The National Center for Evidence-Based Practice
in Communication Disorders
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Writing Treatment



External Scientific Evidence


Evidence-Based Practice Guidelines

Royal College of Speech & Language Therapists; Department of Health (UK); National Institute for Clinical Excellence (NICE)
Royal College of Speech and Language Therapists Clinical Guidelines: 5.12 Aphasia
Taylor-Goh, S., ed. (2005).
RCSLT Clinical Guidelines. Bicester, Speechmark Publishing Ltd
Added: May 2012

This guideline provides recommendations for the assessment and treatment of individuals with aphasia. These guidelines are specific to speech-language pathologists. Levels of evidence recommendations are graded A, B or C based on the following criteria: 

  • Level A: Recommendations obtained from randomized controlled trials (RCT). 
  • Level B: Recommendations obtained from well-conducted clinical studies.
  • Level C: Recommendations obtained from expert opinion
  • For individuals with writing difficulties, treatment should focus on training the impaired component or incorporating strategies to compensate for impairment (e.g., grapheme to phoneme training, use of anagrams, pictorial or first letters cues, oral spelling) (Level B Evidence).
  • The clinician should consider use of computer technology to facilitate functional writing (Level B Evidence).  

Evidence-Based Systematic Reviews

Evidence-Based Review of Stroke Rehabilitation
Teasell, R. W., Foley, N. C., et al. (2011).
Retrieved from
This review meets the criteria for a high-quality evidence-based systematic review.
Added: October 2012

This is an update of the Teasell et al. (2009) evidence-based review investigating the effectiveness of pharmacological and non-pharmacological interventions for stroke rehabilitation. Of particular interest to speech-language pathologists are the modules specific to aphasia, dysphagia, perceptual disorders and cognitive disorders. The levels of evidence used to summarize the review findings are based on the United States Agency for Health Care Policy and Research (AHCPR) criteria:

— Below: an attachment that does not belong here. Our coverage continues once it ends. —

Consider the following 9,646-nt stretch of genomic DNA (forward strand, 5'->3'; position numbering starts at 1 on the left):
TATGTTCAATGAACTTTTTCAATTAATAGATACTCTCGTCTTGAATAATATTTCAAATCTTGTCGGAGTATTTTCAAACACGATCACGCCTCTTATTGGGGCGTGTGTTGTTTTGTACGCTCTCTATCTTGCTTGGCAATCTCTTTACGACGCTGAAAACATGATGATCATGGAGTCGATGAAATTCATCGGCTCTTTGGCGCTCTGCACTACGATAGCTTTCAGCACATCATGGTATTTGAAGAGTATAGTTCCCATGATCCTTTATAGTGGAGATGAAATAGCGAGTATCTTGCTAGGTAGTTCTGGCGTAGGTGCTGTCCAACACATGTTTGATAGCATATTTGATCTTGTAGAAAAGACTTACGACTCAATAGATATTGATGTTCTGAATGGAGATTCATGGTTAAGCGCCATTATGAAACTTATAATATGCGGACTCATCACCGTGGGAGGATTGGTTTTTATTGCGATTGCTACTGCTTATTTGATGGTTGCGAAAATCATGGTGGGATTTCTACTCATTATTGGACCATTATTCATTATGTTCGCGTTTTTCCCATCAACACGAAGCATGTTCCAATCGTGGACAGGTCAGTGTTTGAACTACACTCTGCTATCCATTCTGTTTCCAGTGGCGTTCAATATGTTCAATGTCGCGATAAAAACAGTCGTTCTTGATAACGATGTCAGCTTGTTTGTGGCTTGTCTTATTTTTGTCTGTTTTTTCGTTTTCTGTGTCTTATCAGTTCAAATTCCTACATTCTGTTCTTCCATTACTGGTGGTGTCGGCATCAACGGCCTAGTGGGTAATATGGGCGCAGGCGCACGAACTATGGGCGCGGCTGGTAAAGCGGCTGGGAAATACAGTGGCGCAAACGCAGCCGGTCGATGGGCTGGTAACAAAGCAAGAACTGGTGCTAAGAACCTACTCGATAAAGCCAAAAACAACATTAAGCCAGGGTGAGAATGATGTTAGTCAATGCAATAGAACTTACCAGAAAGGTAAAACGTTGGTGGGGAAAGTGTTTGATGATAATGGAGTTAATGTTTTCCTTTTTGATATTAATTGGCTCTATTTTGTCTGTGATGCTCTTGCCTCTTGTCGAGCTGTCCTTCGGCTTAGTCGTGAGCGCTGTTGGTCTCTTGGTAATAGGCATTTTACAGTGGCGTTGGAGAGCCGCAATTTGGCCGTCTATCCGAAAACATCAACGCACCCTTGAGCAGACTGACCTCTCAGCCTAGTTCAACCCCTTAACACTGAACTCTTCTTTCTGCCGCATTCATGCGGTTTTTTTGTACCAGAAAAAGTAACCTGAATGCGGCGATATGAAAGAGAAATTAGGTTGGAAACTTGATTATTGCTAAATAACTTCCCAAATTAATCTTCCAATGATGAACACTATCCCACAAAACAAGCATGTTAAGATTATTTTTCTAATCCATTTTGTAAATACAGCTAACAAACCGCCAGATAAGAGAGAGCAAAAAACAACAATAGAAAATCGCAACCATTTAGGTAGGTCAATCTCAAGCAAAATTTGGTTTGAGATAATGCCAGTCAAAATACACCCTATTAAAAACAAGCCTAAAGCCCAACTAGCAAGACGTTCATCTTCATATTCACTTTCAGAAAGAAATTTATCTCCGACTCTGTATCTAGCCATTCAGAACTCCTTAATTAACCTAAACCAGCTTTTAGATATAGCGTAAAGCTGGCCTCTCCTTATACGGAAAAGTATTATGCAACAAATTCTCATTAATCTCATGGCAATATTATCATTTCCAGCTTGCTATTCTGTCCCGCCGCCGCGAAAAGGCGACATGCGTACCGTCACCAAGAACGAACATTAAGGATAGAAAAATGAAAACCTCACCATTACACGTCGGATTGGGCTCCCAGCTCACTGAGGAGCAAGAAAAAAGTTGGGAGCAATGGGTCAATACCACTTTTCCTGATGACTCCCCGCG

• Level 1a: Strong evidence supported by a meta-analysis or two or more randomized controlled trials (RCTs) with at least “fair” quality.
  • Level 1b: Moderate evidence supported by at least one RCT of “fair” quality.
  • Level 2: Limited evidence supported by at least one controlled trial with a minimum of 10 participants in each arm of the study.
  • Level 3: Findings supported by expert consensus opinion in the absence of evidence.
  • Level 4: Conflicting evidence based on disagreement between the findings of at least two RCTs. Where there are morr than four RCTs, conclusions are based on the results of the majority of studies, unless conflicting results are reported in a higher quality study.
Moderate evidence (Level 1b) suggests that writing treatment in group setting is less beneficial compared to individual treatment
Rehabilitation of Aphasia: More Is Better
Bhogal, S. K., Teasell, R. W., et al. (2003).
Topics in Stroke Rehabilitation, 10(2), 66-76
Added: May 2012
This is a review of studies investigating the effects of aphasia speech and language therapy on individuals post-stroke
Moderate evidences suggests that group aphasia treatment for writing is less beneficial compared to individual treatment

Clinical Expertise/Expert Opinion

Consensus Guidelines  
No consensus guidelines were found. 

Client/Patient/Caregiver Perspectives

No information was found pertaining to client/patient/caregiver perspectives.
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